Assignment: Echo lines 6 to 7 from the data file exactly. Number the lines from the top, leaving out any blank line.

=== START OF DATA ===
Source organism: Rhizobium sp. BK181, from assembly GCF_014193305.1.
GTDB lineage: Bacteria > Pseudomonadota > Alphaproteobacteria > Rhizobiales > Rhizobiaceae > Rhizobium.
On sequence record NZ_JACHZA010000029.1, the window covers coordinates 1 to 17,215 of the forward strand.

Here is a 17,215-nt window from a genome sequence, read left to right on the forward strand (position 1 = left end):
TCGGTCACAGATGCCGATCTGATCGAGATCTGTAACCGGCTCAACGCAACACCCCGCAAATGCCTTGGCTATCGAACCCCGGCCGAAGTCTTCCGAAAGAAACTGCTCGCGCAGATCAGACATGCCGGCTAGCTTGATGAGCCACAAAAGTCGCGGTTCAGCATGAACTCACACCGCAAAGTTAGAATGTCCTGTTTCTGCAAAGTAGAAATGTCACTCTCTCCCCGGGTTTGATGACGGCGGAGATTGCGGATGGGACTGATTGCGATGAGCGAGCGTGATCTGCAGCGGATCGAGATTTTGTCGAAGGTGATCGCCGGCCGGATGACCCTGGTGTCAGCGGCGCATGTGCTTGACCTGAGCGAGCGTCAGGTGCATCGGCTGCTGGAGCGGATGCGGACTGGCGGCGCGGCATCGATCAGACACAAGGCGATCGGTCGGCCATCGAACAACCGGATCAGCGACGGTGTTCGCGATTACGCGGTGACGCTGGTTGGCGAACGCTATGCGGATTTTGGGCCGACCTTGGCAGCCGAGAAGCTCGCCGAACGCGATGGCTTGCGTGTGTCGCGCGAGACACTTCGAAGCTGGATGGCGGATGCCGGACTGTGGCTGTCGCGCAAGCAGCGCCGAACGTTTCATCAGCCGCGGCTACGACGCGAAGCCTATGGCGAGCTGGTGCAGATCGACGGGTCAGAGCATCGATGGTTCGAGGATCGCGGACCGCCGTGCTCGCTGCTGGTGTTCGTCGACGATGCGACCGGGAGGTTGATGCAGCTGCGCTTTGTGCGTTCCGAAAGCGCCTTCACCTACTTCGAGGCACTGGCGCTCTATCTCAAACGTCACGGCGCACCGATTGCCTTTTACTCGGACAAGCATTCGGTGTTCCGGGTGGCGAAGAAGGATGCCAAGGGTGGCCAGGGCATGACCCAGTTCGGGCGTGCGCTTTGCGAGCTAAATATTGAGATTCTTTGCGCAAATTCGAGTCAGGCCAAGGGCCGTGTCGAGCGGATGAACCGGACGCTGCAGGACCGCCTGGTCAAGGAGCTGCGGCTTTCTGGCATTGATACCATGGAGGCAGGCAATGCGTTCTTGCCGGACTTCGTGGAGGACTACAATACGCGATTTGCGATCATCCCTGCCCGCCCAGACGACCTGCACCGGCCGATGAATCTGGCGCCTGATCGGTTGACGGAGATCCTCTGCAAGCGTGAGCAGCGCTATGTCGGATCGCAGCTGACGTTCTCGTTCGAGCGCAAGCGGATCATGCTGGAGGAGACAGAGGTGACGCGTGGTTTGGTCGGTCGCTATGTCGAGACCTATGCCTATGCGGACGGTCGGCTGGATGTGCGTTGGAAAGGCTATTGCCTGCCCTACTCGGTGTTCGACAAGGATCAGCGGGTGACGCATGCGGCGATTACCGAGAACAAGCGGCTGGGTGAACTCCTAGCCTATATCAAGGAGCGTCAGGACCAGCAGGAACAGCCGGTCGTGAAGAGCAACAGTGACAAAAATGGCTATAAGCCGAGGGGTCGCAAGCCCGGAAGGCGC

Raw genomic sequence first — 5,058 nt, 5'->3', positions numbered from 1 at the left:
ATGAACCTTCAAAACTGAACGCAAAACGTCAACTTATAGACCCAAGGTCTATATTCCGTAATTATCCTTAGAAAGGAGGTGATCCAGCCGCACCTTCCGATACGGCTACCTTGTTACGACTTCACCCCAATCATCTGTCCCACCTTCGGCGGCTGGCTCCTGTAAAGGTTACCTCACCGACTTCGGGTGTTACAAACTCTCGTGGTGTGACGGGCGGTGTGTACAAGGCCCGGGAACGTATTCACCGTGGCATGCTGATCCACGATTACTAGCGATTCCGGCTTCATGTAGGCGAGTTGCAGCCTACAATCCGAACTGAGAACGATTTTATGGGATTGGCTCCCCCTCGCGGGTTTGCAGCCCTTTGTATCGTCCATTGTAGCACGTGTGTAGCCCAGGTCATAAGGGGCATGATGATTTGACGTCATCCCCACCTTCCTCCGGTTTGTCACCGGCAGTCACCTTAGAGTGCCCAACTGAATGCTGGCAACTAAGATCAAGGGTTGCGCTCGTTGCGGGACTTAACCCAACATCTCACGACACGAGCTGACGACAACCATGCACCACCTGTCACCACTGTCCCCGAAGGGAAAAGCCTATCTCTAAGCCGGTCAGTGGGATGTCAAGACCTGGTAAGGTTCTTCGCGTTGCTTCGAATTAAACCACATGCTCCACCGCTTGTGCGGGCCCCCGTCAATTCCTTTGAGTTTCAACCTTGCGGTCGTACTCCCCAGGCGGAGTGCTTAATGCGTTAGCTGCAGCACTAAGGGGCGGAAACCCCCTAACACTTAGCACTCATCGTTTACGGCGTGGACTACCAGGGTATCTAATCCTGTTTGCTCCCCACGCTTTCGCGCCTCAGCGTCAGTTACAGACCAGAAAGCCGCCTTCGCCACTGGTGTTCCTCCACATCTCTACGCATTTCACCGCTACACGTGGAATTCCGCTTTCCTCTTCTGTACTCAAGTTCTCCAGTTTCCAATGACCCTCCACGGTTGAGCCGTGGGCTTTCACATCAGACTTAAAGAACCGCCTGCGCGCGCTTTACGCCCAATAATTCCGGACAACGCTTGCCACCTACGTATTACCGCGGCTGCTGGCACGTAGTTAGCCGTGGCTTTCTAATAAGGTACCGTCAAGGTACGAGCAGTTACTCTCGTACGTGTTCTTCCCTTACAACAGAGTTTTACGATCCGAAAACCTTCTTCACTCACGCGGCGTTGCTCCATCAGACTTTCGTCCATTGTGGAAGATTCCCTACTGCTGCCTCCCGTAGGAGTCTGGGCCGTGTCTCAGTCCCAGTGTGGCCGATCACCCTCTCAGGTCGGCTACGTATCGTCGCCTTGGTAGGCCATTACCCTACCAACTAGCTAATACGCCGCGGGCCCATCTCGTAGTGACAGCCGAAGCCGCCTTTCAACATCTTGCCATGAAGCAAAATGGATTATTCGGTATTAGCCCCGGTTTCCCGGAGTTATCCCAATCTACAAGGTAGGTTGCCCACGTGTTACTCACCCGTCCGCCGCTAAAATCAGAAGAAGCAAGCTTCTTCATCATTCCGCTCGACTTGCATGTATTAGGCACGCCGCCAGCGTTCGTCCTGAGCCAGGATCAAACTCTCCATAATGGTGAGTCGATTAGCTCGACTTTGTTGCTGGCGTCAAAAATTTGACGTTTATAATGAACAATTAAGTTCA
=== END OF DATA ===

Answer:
Raw genomic sequence first — 5,058 nt, 5'->3', positions numbered from 1 at the left:
ATGAACCTTCAAAACTGAACGCAAAACGTCAACTTATAGACCCAAGGTCTATATTCCGTAATTATCCTTAGAAAGGAGGTGATCCAGCCGCACCTTCCGATACGGCTACCTTGTTACGACTTCACCCCAATCATCTGTCCCACCTTCGGCGGCTGGCTCCTGTAAAGGTTACCTCACCGACTTCGGGTGTTACAAACTCTCGTGGTGTGACGGGCGGTGTGTACAAGGCCCGGGAACGTATTCACCGTGGCATGCTGATCCACGATTACTAGCGATTCCGGCTTCATGTAGGCGAGTTGCAGCCTACAATCCGAACTGAGAACGATTTTATGGGATTGGCTCCCCCTCGCGGGTTTGCAGCCCTTTGTATCGTCCATTGTAGCACGTGTGTAGCCCAGGTCATAAGGGGCATGATGATTTGACGTCATCCCCACCTTCCTCCGGTTTGTCACCGGCAGTCACCTTAGAGTGCCCAACTGAATGCTGGCAACTAAGATCAAGGGTTGCGCTCGTTGCGGGACTTAACCCAACATCTCACGACACGAGCTGACGACAACCATGCACCACCTGTCACCACTGTCCCCGAAGGGAAAAGCCTATCTCTAAGCCGGTCAGTGGGATGTCAAGACCTGGTAAGGTTCTTCGCGTTGCTTCGAATTAAACCACATGCTCCACCGCTTGTGCGGGCCCCCGTCAATTCCTTTGAGTTTCAACCTTGCGGTCGTACTCCCCAGGCGGAGTGCTTAATGCGTTAGCTGCAGCACTAAGGGGCGGAAACCCCCTAACACTTAGCACTCATCGTTTACGGCGTGGACTACCAGGGTATCTAATCCTGTTTGCTCCCCACGCTTTCGCGCCTCAGCGTCAGTTACAGACCAGAAAGCCGCCTTCGCCACTGGTGTTCCTCCACATCTCTACGCATTTCACCGCTACACGTGGAATTCCGCTTTCCTCTTCTGTACTCAAGTTCTCCAGTTTCCAATGACCCTCCACGGTTGAGCCGTGGGCTTTCACATCAGACTTAAAGAACCGCCTGCGCGCGCTTTACGCCCAATAATTCCGGACAACGCTTGCCACCTACGTATTACCGCGGCTGCTGGCACGTAGTTAGCCGTGGCTTTCTAATAAGGTACCGTCAAGGTACGAGCAGTTACTCTCGTACGTGTTCTTCCCTTACAACAGAGTTTTACGATCCGAAAACCTTCTTCACTCACGCGGCGTTGCTCCATCAGACTTTCGTCCATTGTGGAAGATTCCCTACTGCTGCCTCCCGTAGGAGTCTGGGCCGTGTCTCAGTCCCAGTGTGGCCGATCACCCTCTCAGGTCGGCTACGTATCGTCGCCTTGGTAGGCCATTACCCTACCAACTAGCTAATACGCCGCGGGCCCATCTCGTAGTGACAGCCGAAGCCGCCTTTCAACATCTTGCCATGAAGCAAAATGGATTATTCGGTATTAGCCCCGGTTTCCCGGAGTTATCCCAATCTACAAGGTAGGTTGCCCACGTGTTACTCACCCGTCCGCCGCTAAAATCAGAAGAAGCAAGCTTCTTCATCATTCCGCTCGACTTGCATGTATTAGGCACGCCGCCAGCGTTCGTCCTGAGCCAGGATCAAACTCTCCATAATGGTGAGTCGATTAGCTCGACTTTGTTGCTGGCGTCAAAAATTTGACGTTTATAATGAACAATTAAGTTCA